An artist, birder, and Walker staffer, Abigail Anderson is guest curator of Open Laboratory at June’s Free First Saturday. Here, she talks about citizen science, the value of observation, and what inspired her to organize a day of activities based around the myriad intersections of science, nature, and art.
Last summer you had a project in the Minneapolis Sculpture Garden called Open Phenology. So first, what does “phenology” mean?
It is a branch of science that studies the timing of life cycle events, especially as they are tied to the changing seasons. I observed and tracked natural phenomena, such as migrating warblers, wispy cottonwood tree seeds floating in the air, or the waxing and waning chorus of cicadas, as they unfolded all around the Walker campus.
How can a lot of people do phenology in just one day—like during Free First Saturday, for example?
I like to say that phenology requires constant vigilance. It’s about visiting a place every day to see what makes the place different today than it was yesterday. For my part at Open Laboratory, I’m hoping that kids get excited about this challenge and take it with them when the day is done. Maybe it starts with an impressive new vocabulary word. And from there, it leads to an inquisitive state of mind and sharing their discoveries with the people in their lives. When we spend time observing nature, we become aware of how everything is interconnected. And being aware of these interconnections is especially empowering for kids because it motivated them to ask more questions and get invested in their investigations.
So what is the connection between citizen science and art?
I once heard an artist remark that art and science are both fields that generate knowledge. Especially with contemporary art, there’s an emphasis on posing questions and investigating ideas. It’s a speculative endeavor motivated by the possibility of discovery—like science.
What’s the appeal of citizen science?
It’s exciting to take science out of the laboratory and integrate it into our daily lives. People become invested when they become investigators! This type of science can mobilize neighborhoods, spread awareness, and build advocacy for issues beyond the professional scientific community.
After experiencing Open Laboratory, what do you hope people take away at the end of the day?
I hope that many are surprised by the abundance and diversity of nature in an urban setting, or that they discover curiosity is worth celebrating in and of itself. And whether they’re onlookers or active participants, they are the “citizens” in citizen science—after all, the subject of science is nothing less than the world we all share.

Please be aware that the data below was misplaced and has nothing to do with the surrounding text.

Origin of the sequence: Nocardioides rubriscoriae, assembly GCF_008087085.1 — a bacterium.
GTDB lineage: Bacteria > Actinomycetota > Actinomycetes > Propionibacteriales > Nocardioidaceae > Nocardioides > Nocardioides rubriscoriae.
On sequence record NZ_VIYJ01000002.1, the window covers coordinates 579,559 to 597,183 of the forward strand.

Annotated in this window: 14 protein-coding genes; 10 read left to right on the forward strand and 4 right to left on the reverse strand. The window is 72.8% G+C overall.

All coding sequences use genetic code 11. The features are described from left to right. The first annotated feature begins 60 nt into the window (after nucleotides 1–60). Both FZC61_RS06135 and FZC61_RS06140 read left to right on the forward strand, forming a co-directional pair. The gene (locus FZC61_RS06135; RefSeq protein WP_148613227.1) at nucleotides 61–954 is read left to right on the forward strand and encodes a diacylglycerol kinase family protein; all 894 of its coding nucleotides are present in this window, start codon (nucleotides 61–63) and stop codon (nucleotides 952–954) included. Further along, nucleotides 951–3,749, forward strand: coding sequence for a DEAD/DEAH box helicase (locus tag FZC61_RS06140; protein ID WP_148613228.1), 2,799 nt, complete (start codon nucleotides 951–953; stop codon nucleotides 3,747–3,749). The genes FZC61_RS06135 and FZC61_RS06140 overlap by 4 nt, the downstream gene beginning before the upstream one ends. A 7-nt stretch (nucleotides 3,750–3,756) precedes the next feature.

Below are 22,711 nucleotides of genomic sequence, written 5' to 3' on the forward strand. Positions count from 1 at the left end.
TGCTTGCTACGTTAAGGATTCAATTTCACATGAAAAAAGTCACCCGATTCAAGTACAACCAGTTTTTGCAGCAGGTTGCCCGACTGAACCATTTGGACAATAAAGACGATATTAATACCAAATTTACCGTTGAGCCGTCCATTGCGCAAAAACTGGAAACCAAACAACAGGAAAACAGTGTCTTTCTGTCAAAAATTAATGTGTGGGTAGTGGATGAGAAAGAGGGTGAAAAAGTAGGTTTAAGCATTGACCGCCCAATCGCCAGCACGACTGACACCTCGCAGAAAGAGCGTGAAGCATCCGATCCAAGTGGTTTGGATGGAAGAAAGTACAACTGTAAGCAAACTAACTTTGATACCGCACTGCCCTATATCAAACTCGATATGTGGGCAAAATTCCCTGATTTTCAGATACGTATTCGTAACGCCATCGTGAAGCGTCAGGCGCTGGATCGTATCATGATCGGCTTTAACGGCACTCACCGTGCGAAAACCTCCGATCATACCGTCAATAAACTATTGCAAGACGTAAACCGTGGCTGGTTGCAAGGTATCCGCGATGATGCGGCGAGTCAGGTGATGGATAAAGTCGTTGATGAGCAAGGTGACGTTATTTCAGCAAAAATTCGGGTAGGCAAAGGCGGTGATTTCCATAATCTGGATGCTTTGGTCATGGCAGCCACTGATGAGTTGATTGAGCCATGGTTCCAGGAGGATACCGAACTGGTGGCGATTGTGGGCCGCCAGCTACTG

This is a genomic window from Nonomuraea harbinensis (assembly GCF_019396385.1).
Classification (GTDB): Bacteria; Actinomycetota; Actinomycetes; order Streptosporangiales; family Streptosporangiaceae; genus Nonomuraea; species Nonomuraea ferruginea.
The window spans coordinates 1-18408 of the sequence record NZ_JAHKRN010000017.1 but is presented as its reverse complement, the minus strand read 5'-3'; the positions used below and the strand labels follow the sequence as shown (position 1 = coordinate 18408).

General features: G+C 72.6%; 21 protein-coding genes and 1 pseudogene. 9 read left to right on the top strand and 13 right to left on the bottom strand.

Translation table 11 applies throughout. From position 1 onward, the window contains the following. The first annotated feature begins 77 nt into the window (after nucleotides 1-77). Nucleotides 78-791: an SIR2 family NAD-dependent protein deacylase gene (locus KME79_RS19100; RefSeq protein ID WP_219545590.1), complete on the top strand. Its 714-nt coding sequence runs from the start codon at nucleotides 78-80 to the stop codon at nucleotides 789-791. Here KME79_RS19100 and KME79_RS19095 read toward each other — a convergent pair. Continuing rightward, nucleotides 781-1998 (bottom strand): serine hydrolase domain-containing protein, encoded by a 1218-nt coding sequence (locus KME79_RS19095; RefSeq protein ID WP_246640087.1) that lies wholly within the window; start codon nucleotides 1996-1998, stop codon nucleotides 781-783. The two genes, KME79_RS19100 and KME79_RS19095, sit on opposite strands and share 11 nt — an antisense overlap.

Can families with little or no science background still enjoy Open Laboratory?
Yes, of course! That’s exactly what it’s about: citizens learning alongside scientists. The day’s activities will get parents and kids asking questions and building knowledge together. Experts from the Science Museum of Minnesota will be in the Minneapolis Sculpture Garden with microscopes to help families examine, observe, and document findings in the garden. And be sure to visit the pond near Spoonbridge and Cherry where a naturalist from Westwood Hills Nature Center will help families identify critters living in and near the water.
How can families use citizen science after Open Laboratory?
Carry on the curiosity and get exciting about noticing natural phenomena in your daily lives. If families are interested in participating in a citizen science project, I recommend getting online and checking out SciStarter or Cornell Lab of Ornithology’s Citizen Science Central. Choose a project and start being citizen scientists!
What kind of animals can visitors spot in the Minneapolis Sculpture Garden?
If I were you, I’d start by listening. Try standing still with your eyes closed and listening to bird sounds coming from all around. Birds commonly seen in the Sculpture Garden include Mourning Doves, American Robins, and Common Grackles. Challenge yourself to recognize these birds by the sounds they make. Train your ears using the recordings on AllAboutBirds.org. Listen to Mourning Doves here, American Robins here, and Common Grackles here. Keep your eyes trained on the low walls built around the Garden’s four courtyards – that’s where you’ll see Thirteen-lined Ground Squirrels going in and out of their burrows. Lastly, water is an essential part of animal habitat, so I recommend a slow stroll around the pond. There you might see dragonflies, butterflies, water striders, tadpoles, and ducks, for example.
What kinds of plants can visitors expect to see?
Start with the Linden trees that shade the grande allée – the path at the Garden’s entrance with a view of Spoonbridge and Cherry in the distance. These trees have tiny pale green flowers that are fragrant once the blooms open. If you find Dan Graham’s sculpture titled Two-way Mirror Punched Steel Hedge Labyrinth, notice how the artist used plants to make a kind of wall. The plant used here is arborvitae and it is very common in landscaping (look around you). This plant has a sweet, pine scent – can you smell it? If you get to the far north edge of the Garden, walk through the Arbor to find nasturtium, clematis, and more.